Life Parenting

Wednesday 7 December 2016

'This is a huge child protection issue' - ISPCC warns of increase of Irish teens sending nude photos online and how to combat it

Sasha Brady

Published 11/02/2016 | 10:23

(Stock image)
(Stock image)

Grainia Long - CEO of the ISPCC - has called the increase in numbers of Irish teenagers sending nude selfies a "huge child protection issue" and has offered parents advice on how to combat it.

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"It's something we're really concerned about," she revealed to the Anton Savage Show.

"Young girls are feeling pressure to take nude photos of themselves and are sending them on to guys.

Grainia explained that in the last few weeks the number of calls the ISPCC are receiving about the issue has increased.

"Younger children don't understand the implications of when they share that information online... where does it go, who gets to see it and what do people get to do with it?"

The ISPCC ar encouraging parents to familiarise themselves with technology and understand how easily images can be copied and shared.

"Children are really worried and sometimes they're embarrassed or ashamed," she explained.

"They've shared something innocently and it's gone much further."

The ISPCC said that in the past getting calls from children as young as 13 and 14 was the exceptio. However, the age of callers has gotten younger and they're now speaking to worried 11 and 12-year-olds.

"They are the exception but it is increasing, we've noticed a growth in number of calls from 11 and 12-year-olds.

"They don't understand the implications of what happens next. Most children who are sending photos that young are doing so very innocently and are not doing it for sexual purposes."

Grainne explained that most teenagers intend only for their partners to see the photos and don't realise that the images can be shared with multiple people online.

They find it hard to comprehend that someone they trust could use their intimate photos in that manner.

"The sense of betrayal they feel is awful," said Grainia.

"But it's sense of pressure that worries them the most. They think 'I have to do this because it's expected of me'."

The ISPCC help teenagers talk through their concerns and encourage them understand why they feel under pressure and what this says about their friend or partner who is asking them to send these photos.

The children's charity understands that there's a common belief amongst girls that sending nude selfies is the way to spark a boy's interest. Many teenage girls feel that this is the first step to developing a relationship.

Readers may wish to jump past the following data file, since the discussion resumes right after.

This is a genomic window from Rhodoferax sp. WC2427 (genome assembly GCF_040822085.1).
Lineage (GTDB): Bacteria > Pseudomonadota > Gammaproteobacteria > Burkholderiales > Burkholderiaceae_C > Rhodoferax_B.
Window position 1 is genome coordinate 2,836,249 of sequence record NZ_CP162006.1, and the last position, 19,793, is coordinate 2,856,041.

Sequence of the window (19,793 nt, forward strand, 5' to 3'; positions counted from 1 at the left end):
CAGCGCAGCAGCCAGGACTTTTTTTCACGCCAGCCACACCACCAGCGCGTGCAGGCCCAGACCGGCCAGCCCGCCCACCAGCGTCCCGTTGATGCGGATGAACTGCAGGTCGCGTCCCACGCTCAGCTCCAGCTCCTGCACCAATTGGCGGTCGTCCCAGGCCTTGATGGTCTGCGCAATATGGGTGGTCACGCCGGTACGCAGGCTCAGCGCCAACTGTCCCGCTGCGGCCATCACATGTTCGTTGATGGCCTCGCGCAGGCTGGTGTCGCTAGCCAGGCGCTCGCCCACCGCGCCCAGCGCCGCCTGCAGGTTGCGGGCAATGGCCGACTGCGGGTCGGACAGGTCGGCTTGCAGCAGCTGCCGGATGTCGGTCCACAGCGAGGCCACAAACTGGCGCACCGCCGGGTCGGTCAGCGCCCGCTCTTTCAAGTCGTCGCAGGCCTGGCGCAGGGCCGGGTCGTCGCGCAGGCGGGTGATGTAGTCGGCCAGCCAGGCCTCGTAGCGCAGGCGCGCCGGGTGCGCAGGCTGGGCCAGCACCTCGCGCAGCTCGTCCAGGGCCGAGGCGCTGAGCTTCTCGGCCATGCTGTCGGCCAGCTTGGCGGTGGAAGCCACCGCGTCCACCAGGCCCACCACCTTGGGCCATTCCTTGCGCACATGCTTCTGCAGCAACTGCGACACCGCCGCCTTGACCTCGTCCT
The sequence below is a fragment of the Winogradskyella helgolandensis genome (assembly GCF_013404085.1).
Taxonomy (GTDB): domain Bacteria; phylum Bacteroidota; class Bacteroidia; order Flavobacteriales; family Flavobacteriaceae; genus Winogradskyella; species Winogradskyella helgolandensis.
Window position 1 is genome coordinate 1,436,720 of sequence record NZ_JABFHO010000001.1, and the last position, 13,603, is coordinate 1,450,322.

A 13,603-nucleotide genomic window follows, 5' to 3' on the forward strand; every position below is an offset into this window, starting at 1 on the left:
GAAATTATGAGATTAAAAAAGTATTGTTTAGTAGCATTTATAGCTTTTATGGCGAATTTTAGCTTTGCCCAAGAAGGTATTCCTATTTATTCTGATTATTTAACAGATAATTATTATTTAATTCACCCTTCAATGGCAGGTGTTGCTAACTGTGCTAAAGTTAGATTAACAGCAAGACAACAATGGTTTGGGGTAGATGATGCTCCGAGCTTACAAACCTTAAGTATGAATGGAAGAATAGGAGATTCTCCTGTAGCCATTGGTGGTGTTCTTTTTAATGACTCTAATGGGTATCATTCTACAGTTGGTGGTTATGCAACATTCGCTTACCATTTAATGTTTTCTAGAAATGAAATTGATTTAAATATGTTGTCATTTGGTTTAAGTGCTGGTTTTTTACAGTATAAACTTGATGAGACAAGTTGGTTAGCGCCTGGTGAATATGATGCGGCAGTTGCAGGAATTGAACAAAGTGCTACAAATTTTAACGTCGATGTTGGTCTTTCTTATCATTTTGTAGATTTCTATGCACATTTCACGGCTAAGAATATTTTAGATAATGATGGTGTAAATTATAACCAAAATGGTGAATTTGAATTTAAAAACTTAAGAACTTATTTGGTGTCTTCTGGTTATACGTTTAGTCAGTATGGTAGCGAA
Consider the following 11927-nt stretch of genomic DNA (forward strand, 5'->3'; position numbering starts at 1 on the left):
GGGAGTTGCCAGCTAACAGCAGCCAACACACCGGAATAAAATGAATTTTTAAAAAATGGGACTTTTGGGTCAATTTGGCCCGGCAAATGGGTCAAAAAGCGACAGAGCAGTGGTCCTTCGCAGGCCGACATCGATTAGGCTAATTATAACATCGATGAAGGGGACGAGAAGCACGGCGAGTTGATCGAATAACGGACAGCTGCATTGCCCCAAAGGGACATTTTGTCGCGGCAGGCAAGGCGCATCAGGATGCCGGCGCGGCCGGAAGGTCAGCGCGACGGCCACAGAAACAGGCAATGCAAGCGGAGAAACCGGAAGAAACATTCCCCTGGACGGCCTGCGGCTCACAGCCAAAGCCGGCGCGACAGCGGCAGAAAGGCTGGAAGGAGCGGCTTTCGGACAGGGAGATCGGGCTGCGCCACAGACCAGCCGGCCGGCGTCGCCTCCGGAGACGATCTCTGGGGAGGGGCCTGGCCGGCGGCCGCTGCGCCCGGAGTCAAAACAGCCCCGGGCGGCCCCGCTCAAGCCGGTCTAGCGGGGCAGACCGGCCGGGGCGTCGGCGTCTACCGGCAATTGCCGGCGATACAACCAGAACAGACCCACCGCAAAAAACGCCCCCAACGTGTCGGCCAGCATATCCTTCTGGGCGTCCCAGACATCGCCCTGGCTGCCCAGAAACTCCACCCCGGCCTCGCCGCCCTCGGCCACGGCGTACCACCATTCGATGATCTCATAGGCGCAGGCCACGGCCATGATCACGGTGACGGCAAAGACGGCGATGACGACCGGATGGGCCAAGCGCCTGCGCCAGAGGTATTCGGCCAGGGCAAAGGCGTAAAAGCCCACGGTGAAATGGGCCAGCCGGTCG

It's now encouraging parents to talk to their children in an effort to dispel these beliefs.

"Ask them if they're worried and why they're worried. It is possible to talk to a child and help them understand the implications of sending these photos.

"Children get caught up in this and feel like they can't get out but if they're feeling under pressure they don't need to be."

Grainia said she's "amazed" by the number of parents who had no idea that their young children were at an age to be thinking about sex.

"Parents need to have an age-appropriate conversation with their children. Ask them who they talk with and what they share.

"It's not just a matter of taking laptops out of their hands. Children will find a way [to get online] because technology is everywhere. Once they start hiding things from you, there's a problem."

When children are exposed to celebrities such as Kylie Jenner and Miley Cyrus - stars who children admire - sharing nude and semi-nude photos online, it feeds into the new cultural phenomenon that sharing explicit images online is the norm.

However, Grainia believes that this "huge child protection issue" can be combated through good parenting.

"Keep coming back to the conversations. Be pro-active. All parents are grappling with this issue today.

"How much time do we want our children to spend online? It's not just about photos, it's also about personal information, including addresses, being shared. There are loads of risks and broader issues around grooming online.

"An open relationship with your kids should start when they are very young," she said.

If you are worried about the the information your child is sharing online, the ISPCC have a support team who can be contacted on 01 6767960 between 9am and 5pm, Monday to Friday.

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